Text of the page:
In shogun 2 I haven't had a general die to anything other than in battle. Even the clan leader would be alive and happy when 1600 rolls around, not that it'd matter anyway. They guy had 5 stars and maxed loyalty... but so does the heir... and the next 3 replacements in line. In rome/medieval I caerd about my faction leaders because it was bloody difficult to nuture a powerful leader. In shogun 2 all I need to do is throw some random dude into a half a dozen battles and he's already a legend. In medieval or Rome, a powerful general dying in battle, or even to old age, was a tradgedy, because it was fairly hard to get them to that level of expertise. In Shogun I don't really care when a general dies. Takes barely a handful of battles to get anyone to the same level as the guy who just died. Whatever.

Not that I have any choice in the matter. Apparently generals get better at managing TAXES by leading battles, for reasons beyond me.

ARGH! One thing bugs me about this review and every other Shogun 2 review I've seen so far. EVERYONE talks about how Empire had such huge variety of units and such. NO IT DID NOT! It had Line Infantry, Line Infantry and some more Line Infantry. It had terrible variety, all the european nations were almost identical, with the Marathas and Ottomans being unique in that they had really crappy Line Infantry. Compared to Medieval 2 or Rome, where most factions play drastically different (compare playing Romans, Bretons and Greeks in Rome, or Russians, Spain and Turks in Medieval 2) Empire was atrociously monotonous. It was one of the game's many shortcomings.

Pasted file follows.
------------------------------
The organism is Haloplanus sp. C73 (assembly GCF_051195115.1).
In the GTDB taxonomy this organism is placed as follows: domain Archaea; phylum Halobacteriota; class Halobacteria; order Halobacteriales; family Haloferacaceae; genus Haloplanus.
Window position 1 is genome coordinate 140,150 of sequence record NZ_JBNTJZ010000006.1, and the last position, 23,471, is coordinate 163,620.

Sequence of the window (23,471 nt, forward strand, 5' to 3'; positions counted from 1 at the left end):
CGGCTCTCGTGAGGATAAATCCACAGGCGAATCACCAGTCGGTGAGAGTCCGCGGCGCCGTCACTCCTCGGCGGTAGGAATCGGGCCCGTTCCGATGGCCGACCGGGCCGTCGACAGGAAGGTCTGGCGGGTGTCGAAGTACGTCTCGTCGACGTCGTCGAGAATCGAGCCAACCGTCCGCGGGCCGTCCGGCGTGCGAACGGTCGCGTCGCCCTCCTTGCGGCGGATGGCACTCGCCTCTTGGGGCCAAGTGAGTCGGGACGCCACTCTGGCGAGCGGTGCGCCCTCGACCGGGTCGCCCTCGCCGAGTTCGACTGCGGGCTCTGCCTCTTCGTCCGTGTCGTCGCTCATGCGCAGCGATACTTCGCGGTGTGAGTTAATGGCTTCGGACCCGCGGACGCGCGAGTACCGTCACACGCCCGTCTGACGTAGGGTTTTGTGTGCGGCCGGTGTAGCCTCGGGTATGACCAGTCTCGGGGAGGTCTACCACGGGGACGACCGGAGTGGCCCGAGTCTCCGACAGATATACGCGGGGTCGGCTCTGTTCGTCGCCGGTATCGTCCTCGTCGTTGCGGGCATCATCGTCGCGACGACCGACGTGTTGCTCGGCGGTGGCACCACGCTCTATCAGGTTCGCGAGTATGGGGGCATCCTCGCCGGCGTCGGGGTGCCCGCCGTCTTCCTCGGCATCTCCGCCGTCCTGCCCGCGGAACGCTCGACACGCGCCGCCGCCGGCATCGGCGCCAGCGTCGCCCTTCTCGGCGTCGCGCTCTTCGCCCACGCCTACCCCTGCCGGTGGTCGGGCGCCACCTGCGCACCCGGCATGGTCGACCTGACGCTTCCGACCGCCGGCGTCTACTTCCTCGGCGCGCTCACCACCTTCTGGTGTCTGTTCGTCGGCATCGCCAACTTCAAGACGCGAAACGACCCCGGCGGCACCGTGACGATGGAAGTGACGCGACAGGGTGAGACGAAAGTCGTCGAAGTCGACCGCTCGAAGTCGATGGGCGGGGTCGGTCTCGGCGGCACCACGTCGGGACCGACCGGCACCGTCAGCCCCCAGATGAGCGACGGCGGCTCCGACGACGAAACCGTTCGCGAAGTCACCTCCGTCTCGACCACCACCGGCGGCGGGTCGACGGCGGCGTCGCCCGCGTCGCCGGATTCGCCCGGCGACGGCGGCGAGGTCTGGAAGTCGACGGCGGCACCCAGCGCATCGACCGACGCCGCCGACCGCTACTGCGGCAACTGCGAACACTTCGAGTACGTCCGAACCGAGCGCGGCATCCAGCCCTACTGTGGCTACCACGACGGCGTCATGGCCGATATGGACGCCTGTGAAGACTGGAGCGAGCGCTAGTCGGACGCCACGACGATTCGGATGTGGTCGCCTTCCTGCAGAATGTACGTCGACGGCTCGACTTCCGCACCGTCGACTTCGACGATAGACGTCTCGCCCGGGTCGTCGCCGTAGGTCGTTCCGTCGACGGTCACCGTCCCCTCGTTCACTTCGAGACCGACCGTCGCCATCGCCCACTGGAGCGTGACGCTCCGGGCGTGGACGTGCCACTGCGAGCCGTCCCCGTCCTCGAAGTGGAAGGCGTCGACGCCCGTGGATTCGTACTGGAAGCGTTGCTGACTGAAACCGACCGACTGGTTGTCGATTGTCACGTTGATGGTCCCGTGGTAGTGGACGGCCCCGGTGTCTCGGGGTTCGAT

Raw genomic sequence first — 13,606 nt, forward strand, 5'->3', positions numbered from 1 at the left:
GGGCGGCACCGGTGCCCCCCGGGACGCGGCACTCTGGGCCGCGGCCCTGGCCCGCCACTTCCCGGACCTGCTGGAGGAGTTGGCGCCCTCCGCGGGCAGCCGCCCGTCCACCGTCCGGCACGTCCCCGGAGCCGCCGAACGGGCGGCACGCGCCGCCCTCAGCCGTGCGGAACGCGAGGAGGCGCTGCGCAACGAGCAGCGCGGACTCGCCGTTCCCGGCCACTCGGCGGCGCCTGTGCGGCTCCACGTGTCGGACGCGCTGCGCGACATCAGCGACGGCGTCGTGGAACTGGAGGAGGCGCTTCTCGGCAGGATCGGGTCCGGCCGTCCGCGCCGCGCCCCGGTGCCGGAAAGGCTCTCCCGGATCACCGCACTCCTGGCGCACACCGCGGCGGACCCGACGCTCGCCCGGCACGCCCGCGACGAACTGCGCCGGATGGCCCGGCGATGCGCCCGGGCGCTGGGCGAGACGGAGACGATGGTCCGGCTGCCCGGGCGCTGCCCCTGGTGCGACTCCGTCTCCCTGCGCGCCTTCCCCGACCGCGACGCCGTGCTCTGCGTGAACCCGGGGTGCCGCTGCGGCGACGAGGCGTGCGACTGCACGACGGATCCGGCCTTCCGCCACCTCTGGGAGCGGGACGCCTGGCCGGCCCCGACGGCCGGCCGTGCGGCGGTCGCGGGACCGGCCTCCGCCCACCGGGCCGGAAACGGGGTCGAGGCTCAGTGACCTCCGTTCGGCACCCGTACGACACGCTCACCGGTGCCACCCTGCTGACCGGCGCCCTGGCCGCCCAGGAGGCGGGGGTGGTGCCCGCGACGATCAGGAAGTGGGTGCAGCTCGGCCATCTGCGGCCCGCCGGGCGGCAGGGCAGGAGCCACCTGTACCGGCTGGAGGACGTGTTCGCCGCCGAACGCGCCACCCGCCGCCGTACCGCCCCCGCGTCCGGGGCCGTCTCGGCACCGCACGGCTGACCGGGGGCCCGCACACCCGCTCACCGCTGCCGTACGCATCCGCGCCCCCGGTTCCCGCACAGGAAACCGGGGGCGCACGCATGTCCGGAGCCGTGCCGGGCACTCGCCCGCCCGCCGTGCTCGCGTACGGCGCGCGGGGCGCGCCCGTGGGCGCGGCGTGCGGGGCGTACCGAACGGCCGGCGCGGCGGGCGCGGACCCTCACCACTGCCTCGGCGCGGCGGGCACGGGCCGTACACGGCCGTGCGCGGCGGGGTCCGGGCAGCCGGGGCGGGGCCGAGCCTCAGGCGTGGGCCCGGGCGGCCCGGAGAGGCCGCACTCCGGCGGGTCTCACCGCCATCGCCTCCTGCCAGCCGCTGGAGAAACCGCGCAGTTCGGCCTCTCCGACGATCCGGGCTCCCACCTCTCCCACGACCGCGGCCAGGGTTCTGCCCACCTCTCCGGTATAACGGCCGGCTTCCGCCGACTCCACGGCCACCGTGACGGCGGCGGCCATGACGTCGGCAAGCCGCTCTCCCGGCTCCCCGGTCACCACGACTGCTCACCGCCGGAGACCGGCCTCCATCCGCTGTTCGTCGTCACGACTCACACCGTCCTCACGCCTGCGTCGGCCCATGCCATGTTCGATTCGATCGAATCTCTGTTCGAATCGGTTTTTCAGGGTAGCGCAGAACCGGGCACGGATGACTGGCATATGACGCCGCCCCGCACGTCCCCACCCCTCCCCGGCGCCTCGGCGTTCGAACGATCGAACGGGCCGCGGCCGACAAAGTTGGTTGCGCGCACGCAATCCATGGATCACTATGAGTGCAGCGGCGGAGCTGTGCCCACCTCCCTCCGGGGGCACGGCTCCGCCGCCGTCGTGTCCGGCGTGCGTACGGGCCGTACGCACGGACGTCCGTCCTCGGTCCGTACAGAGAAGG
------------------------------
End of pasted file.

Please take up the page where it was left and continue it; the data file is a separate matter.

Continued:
Sorry about the rant, it's just something that grates on my nerves every time I read/hear it...

RhombusHatesYou:

Probably Rome 2 just to get the R:TW fans to finally shut up about it. Or they might pull a Napoleon:TW and focus on the campaigns of a single famous leader from around the same time period as Shogun... So possibly Total War: Nobunaga but I seriously hope not.

I'm still holding out for a Total War game set in the 3 Kingdoms period of China or, In my fanboy dreams, a co-developed project with Firaxis - Civlization: Total War.

Yeah, that's what I thought too. A total war game, that includes the the bigger part of Asia. Or maybe even the whole world...

OH DEAR GOD IT'S BEEN THAT LONG ALREADY CHRIST I'M SO OLD

I remember how I played Shogun at my friend's house... I was under 10, so I didn't like it, it was too complicated and shit. Tried playing it recently, couldn't handle the low-res graphics. No, not the graphics themselves... It's just that the game doesn't recognize the new OS like Vista and 7. And probably XP as well. So I couldn't play in even half of my native resolution OR use windowed mode.